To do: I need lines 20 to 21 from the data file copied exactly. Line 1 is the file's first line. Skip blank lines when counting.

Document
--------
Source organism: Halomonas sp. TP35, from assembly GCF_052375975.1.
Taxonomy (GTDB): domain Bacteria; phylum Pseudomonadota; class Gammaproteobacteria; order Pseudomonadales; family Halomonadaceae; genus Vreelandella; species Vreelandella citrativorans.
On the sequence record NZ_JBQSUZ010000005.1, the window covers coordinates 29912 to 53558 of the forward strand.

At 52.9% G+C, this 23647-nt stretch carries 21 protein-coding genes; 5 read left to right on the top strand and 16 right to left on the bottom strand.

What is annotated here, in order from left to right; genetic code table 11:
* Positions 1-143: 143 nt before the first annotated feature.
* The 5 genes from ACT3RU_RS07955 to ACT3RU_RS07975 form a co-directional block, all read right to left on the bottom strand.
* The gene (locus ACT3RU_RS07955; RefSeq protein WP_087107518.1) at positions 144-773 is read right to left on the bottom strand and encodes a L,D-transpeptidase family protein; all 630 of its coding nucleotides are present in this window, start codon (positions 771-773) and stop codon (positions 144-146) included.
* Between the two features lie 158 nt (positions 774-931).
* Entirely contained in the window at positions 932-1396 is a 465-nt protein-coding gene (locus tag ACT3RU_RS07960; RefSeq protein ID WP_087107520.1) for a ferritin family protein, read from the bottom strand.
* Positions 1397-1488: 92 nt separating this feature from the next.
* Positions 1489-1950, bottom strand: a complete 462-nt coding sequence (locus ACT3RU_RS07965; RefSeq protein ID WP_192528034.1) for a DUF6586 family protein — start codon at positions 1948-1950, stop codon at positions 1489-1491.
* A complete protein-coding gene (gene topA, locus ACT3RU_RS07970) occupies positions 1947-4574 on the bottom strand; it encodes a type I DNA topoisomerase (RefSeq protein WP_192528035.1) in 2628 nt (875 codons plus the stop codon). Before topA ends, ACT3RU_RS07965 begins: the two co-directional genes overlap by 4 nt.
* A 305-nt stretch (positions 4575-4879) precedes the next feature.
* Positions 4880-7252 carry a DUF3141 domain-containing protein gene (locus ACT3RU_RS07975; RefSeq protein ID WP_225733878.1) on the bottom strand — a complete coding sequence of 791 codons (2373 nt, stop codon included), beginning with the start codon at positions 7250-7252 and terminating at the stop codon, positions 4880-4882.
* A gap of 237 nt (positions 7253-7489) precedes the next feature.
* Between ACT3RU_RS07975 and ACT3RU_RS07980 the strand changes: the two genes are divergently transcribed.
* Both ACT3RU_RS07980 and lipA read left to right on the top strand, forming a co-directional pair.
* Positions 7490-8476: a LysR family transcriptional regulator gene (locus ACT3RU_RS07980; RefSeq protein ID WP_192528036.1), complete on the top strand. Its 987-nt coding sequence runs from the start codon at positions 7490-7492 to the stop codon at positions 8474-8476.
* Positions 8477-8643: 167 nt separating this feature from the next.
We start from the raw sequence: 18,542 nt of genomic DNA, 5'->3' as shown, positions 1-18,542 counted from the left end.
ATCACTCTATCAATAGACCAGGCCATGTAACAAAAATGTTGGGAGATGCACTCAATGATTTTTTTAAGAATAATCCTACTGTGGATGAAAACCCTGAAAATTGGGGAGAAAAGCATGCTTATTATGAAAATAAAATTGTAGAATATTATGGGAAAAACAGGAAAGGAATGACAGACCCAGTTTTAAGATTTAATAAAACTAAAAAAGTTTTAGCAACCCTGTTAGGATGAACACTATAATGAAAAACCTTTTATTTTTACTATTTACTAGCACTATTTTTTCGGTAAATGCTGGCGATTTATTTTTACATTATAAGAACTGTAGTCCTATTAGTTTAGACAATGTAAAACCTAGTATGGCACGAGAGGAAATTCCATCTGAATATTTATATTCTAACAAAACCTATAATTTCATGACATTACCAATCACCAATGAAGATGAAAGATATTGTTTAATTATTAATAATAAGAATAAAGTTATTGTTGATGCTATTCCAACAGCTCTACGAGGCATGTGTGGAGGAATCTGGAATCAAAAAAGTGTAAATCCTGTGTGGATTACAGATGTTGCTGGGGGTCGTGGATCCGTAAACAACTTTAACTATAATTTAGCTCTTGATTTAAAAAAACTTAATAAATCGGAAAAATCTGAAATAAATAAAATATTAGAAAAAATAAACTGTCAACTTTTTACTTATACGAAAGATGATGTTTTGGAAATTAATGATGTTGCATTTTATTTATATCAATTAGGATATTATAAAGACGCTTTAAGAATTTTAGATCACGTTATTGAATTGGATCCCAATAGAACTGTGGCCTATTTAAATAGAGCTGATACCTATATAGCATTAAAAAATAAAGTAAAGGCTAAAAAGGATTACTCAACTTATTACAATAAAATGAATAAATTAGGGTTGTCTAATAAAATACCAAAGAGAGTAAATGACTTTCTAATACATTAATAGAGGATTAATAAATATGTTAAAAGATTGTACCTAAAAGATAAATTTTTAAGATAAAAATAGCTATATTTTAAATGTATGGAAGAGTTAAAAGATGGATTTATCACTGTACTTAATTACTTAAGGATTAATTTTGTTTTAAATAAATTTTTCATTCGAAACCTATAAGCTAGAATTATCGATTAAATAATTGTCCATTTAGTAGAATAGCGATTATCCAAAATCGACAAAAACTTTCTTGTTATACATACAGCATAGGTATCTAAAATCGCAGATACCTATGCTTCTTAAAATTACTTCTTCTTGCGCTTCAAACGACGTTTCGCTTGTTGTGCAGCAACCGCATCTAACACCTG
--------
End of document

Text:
* Positions 8477-8643: 167 nt separating this feature from the next.
We start from the raw sequence: 18,542 nt of genomic DNA, 5'->3' as shown, positions 1-18,542 counted from the left end.